Kawasaki-disease-related arthritis has two types: early onset (<10th day of illness) with polyarticular disease and late-onset arthritis with oligoarticular involvement [7, 8]. The two cases in this report were early-onset type. To our knowledge, there is no standard treatment for KD-associated arthritis. Guleria et al. [1] reported that, among 40 cases diagnosed as KD-related arthritis, 8 (20%) children did not require any specific therapy for arthritis and 32 children (80%) were treated with nonsteroidal anti-inflammatory drugs (naproxen in 29; ibuprofen in 3). Among these patients, one case developed oligoarthritis in the acute phase of IVIF-resistant KD. His symptoms improved after infliximab and naproxen (15 mg/kg/day) treatment. However, he later developed polyarthritis at the convalescence phase, and the symptoms lasted for 6 months. His treatment included oral naproxen (15 mg/kg/day) for 2 months and prednisolone (initially, 2 mg/kg/day followed by tapering over 6 months). Manlongat and Allen [9] reported a 2-year-old boy with incomplete KD. His arthritis presented with bilateral hip synovitis and joint effusion. He was given IVIG and aspirin, followed by IV pulse methylprednisolone for three days. He was discharged on prednisolone. Takuma [10] reported a case of KD-related arthritis with synovial involvement. Cyclosporine A (CsA) was used for treatment. Burns [11] reported a successful infliximab treatment for IVIG-resistant KD in 16 KD with arthritis patients.

In this report, two pediatric patients with IVIG-resistant KD with arthritis had persistent joint pain even after a second dose of IVIG. The symptoms were relieved after four weeks of prednisone tapering. Other options for KD-associated arthritis have pros and cons: nonsteroidal anti-inflammatory drugs can relieve the joint symptoms but have no effect on fever; high-dose glucocorticoid and CsA have undesired side effects; and infliximab is not cost efficient. By comparison, low-dose prednisone might be a favorable treatment option for IVIG-resistant KD with severe arthritis.

4. Conclusions

There is no standardized treatment or guideline for IVIG-resistant KD combined with severe arthritis. We present two cases of IVIG-resistant Kawasaki disease with severe arthritis and joint effusion, and they benefited from low-dose prednisone finally. More research is expected to give us more appropriate treatment guidance.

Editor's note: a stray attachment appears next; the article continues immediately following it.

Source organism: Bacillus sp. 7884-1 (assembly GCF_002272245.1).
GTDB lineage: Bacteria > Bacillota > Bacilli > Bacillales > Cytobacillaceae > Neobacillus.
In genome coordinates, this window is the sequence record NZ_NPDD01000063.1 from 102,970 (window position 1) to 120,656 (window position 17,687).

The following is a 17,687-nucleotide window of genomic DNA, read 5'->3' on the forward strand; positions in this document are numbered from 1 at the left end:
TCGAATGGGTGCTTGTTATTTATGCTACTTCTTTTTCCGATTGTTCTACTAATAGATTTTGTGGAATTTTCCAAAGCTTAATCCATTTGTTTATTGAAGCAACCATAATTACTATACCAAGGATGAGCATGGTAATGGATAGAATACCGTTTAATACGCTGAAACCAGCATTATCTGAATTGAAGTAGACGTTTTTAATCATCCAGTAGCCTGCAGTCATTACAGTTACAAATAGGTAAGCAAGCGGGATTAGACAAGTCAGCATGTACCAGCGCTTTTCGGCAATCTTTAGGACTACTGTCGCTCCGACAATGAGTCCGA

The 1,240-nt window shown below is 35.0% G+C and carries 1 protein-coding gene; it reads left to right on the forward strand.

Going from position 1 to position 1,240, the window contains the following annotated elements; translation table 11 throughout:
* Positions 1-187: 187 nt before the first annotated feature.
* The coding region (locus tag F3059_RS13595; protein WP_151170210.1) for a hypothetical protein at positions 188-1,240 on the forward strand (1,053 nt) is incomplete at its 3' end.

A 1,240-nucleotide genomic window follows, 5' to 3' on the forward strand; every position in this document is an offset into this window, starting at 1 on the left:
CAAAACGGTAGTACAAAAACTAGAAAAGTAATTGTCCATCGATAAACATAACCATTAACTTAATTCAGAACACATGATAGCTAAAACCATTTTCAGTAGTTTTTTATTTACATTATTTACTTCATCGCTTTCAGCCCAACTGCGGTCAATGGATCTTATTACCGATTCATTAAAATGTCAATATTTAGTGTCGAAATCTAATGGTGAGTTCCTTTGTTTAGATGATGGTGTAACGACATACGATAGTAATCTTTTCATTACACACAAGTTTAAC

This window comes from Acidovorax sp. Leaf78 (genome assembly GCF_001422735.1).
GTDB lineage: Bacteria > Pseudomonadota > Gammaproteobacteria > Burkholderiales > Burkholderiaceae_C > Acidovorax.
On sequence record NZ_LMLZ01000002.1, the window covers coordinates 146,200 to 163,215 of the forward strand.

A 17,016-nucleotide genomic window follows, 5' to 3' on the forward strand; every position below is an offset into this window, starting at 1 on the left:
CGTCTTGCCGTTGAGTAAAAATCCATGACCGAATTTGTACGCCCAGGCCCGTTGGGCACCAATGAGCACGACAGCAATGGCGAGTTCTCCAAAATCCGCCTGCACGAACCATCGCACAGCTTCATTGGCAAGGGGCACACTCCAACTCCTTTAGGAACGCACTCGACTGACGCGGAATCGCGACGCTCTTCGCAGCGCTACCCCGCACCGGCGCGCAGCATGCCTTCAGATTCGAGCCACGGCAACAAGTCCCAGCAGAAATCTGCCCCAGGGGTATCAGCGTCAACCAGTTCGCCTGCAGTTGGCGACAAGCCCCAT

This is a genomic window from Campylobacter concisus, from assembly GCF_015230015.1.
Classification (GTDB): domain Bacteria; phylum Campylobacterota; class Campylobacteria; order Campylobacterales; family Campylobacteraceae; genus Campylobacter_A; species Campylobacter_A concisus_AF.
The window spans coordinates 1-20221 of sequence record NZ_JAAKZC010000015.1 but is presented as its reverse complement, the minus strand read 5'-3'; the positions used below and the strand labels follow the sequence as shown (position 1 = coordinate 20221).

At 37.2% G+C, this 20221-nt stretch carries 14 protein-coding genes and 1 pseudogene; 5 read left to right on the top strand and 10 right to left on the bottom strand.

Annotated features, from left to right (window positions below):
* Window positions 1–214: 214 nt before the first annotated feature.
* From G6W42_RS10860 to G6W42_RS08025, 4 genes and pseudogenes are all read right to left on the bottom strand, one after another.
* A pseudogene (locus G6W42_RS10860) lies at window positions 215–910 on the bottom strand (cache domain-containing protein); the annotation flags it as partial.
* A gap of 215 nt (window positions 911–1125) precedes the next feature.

Data Availability

The data that support the findings of this study are available on request from all authors.

Conflicts of Interest

The authors declare that they have no conflicts of interest.

References

  1. S. Guleria, R. K. Pilania, A. K. Jindal et al., “Clinico-laboratory profile of Kawasaki disease with arthritis in children,” European Journal of Pediatrics, vol. 179, no. 6, pp. 875–879, 2020. View at: Publisher Site | Google Scholar
  2. B. W. McCrindle, A. H. Rowley, J. W. Newburger et al., “Diagnosis, treatment, and long-term management of Kawasaki disease: a scientific statement for health professionals from the American heart association,” Circulation, vol. 135, no. 17, pp. e927–e999, 2017. View at: Publisher Site | Google Scholar
  3. T. Kobayashi, M. Ayusawa, H. Suzuki et al., “Revision of diagnostic guidelines for Kawasaki disease (6th revised edition),” Pediatrics International, vol. 62, no. 10, pp. 1135–1138, 2020. View at: Publisher Site | Google Scholar
  4. S. Dong, S. Bout-Tabaku, K. Texter, and P. Jaggi, “Diagnosis of systemic-onset juvenile idiopathic arthritis after treatment for presumed Kawasaki disease,” The Journal of Pediatrics, vol. 166, no. 5, pp. 1283–1288, 2015. View at: Publisher Site | Google Scholar
  5. S. Sahin, A. Adrovic, K. Barut, and O. Kasapcopur, “Systemic-onset juvenile idiopathic arthritis or incomplete Kawasaki disease: a diagnostic challenge,” Clinical and Experimental Rheumatology, vol. 104, no. 2, p. 10, 2017. View at: Google Scholar
  6. H. Chan, H. Chi, H. You et al., “Indirect-comparison meta-analysis of treatment options for patients with refractory Kawasaki disease,” BMC Pediatrics, vol. 19, no. 1, p. 158, 2019. View at: Publisher Site | Google Scholar
  7. R. V. Hicks and M. E. Melish, “Kawasaki syndrome,” Pediatric Clinics of North America, vol. 33, no. 5, pp. 1151–1175, 1986. View at: Publisher Site | Google Scholar
  8. G. W. K. Gong, B. W. McCrindle, J. C. Ching, and R. S. M. Yeung, “Arthritis presenting during the acute phase of Kawasaki disease,” The Journal of Pediatrics, vol. 148, no. 6, pp. 800–805, 2006. View at: Publisher Site | Google Scholar
  9. E. V. Manlongat and W. C. Allen, “Incomplete Kawasaki disease presenting as bilateral hip synovitis,” Journal of Paediatrics and Child Health, vol. 53, no. 9, pp. 912–914, 2017. View at: Publisher Site | Google Scholar
  10. T. Ito, T. Hoshina, K. Taku, and K. Kusuhara, “Kawasaki disease-related arthritis with synovial involvement,” Pediatrics International: Official Journal of the Japan Pediatric Society, vol. 61, no. 1, pp. 98-99, 2019. View at: Publisher Site | Google Scholar
  11. J. C. Burns, W. H. Mason, S. B. Hauger et al., “Infliximab treatment for refractory Kawasaki syndrome,” The Journal of Pediatrics, vol. 146, no. 5, pp. 662–667, 2005. View at: Publisher Site | Google Scholar

Copyright © 2021 Lingling Fan et al. This is an open access article distributed under the Creative Commons Attribution License, which permits unrestricted use, distribution, and reproduction in any medium, provided the original work is properly cited.


More related articles

 PDF Download Citation Citation
 Download other formatsMore
 Order printed copiesOrder
Views104
Downloads157
Citations

Related articles